Dodge Melkonian of Clearwater, who bought medical insurance coverage through the cruise’s travel insurance partner, On Call International, broke his hip Aug. 19, one day into a 12-day cruise. The cruise line left Melkonian and his wife, Jill, 65, at a rural Turkish hospital that had no intensive care unit.

Pain-ridden, Melkonian waited 24 hours before an insurance-issued ambulance with no doctor or nurse transferred him to an American hospital in Istanbul.

The insurance company also told the couple they would have to front the money for medical treatment.

Two travel agents with Elite Travel Management Group in Palm Harbor promoted the story to the news media and contacted several elected officials to try to help the Melkonians, their clients. They also contacted a Turkish tour guide to help the couple as a translator. He ended up donating his own blood so Melkonian could get hip surgery.

Royal Caribbean executive Dr. Arthur Diskin, who oversees global medical care for the cruise line, emailed Jill Melkonian on Tuesday and promised to pay any medical bills not covered by insurance.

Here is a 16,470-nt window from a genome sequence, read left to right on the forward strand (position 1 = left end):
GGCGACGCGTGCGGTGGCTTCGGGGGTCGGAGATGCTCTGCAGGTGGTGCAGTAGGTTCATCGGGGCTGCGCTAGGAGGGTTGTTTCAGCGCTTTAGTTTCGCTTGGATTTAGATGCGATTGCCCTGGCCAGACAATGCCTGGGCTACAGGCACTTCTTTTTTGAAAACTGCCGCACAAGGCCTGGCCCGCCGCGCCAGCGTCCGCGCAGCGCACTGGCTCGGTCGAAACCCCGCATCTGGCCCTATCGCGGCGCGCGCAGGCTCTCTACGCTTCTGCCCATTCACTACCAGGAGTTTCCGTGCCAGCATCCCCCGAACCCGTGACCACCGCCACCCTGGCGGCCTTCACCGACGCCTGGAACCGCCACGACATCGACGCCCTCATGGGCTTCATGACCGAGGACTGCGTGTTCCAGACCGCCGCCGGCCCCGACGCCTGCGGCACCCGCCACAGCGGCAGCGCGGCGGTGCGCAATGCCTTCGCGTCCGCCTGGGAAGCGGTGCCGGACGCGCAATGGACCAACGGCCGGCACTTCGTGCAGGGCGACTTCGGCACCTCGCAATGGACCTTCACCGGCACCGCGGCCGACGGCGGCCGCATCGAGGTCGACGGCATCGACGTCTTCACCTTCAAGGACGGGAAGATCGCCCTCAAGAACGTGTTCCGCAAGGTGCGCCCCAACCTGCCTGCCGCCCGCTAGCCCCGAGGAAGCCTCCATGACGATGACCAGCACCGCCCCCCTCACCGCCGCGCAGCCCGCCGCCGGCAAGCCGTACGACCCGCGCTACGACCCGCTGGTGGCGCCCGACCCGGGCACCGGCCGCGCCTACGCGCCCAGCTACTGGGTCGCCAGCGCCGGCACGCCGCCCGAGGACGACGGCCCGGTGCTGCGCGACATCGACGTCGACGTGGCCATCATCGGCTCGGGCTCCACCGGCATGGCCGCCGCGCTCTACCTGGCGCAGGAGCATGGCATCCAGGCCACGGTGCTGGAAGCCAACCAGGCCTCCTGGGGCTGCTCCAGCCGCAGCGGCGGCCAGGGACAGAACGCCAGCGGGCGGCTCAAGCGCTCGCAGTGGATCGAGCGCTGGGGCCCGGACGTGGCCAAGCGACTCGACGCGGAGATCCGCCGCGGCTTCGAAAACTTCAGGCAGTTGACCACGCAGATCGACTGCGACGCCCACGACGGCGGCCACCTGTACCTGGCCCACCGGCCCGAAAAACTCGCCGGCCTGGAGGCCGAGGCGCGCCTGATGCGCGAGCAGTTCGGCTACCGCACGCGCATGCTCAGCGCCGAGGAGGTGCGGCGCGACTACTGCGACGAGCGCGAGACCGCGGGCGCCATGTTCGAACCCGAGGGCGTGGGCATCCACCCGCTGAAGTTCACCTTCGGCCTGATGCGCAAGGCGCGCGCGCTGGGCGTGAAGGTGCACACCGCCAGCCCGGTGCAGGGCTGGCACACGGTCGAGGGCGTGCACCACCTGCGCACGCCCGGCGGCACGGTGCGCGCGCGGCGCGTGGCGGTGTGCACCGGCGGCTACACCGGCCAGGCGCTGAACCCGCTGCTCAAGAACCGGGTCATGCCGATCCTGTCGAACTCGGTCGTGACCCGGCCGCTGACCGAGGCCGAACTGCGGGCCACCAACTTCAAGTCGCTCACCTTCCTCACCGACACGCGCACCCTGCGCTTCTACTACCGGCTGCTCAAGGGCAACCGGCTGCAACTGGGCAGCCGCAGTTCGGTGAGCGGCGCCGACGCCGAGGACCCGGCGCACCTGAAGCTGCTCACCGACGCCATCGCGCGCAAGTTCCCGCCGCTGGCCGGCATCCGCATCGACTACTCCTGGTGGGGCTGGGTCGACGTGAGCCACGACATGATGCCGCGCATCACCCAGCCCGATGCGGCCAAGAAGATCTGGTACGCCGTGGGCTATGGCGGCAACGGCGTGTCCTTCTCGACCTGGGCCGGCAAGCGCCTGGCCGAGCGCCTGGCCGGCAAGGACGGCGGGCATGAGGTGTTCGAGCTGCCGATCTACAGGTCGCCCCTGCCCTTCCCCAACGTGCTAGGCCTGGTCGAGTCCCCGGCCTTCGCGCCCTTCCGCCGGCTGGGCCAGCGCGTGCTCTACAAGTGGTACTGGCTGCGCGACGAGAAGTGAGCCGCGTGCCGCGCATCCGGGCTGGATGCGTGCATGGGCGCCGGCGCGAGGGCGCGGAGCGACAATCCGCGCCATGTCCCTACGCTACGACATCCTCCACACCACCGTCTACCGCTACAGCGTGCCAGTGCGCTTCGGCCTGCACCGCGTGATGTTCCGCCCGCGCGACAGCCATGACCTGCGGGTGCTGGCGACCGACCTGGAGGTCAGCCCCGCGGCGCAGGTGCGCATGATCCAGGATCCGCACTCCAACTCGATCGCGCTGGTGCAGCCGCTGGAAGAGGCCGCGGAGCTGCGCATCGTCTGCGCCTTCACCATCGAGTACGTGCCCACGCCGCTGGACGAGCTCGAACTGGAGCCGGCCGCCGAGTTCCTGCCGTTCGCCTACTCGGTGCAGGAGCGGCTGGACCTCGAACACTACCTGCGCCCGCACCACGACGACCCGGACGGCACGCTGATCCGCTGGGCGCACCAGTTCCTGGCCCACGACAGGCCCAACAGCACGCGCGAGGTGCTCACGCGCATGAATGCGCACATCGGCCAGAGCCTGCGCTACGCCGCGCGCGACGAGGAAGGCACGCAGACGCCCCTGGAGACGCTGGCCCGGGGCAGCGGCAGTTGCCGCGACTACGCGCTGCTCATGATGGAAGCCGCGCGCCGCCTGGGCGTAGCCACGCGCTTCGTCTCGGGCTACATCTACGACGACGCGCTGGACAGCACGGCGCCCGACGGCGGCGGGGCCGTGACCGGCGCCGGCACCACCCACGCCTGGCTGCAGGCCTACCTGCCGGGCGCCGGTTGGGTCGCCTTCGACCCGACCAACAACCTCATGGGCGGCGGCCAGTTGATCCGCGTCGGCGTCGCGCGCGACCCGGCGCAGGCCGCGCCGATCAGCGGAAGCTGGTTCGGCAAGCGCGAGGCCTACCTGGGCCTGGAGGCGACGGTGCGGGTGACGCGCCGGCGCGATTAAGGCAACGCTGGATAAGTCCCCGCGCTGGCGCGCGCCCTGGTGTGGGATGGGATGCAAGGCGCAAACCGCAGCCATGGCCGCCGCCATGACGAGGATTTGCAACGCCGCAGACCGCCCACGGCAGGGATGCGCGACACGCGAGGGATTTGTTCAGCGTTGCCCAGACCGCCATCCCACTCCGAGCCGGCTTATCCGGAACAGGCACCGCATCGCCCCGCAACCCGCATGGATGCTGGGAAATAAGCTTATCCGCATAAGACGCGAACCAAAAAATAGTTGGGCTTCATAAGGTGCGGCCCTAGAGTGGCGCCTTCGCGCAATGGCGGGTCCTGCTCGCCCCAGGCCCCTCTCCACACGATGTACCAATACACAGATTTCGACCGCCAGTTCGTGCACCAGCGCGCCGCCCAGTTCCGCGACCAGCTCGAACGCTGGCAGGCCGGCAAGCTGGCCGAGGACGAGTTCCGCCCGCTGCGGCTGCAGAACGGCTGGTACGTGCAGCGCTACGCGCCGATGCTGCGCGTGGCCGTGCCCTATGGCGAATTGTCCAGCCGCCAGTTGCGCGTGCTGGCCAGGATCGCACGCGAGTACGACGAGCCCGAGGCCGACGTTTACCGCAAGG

“Our customarily strong support was not up to the standard you deserve,” the email stated. “Although medical situations produce anxiety and stress, especially when they occur away from home, I regret that we weren’t more successful in minimizing these inherent difficulties for you and Mr. Melkonian.

“The focus continues to be on Mr. Melkonian’s and your well-being; arranging your travel home; helping you plan for follow-up care; and easing your logistical and financial concerns,” the email continued.

Melkonian is feverish but is getting “lots of hugs” from nurses while he recovers from his surgery, Jill Melkonian said Monday.

Brittany Alana Davis can be reached at (727) 445-4155 or bdavis@tampabay.com.

This article originally appeared on the Tampa Bay Times and is reprinted with the permission of the author.

Soorp Haroutiun Armenian Church of Orlando 2013 Fall Picnic

October_Picnic_2013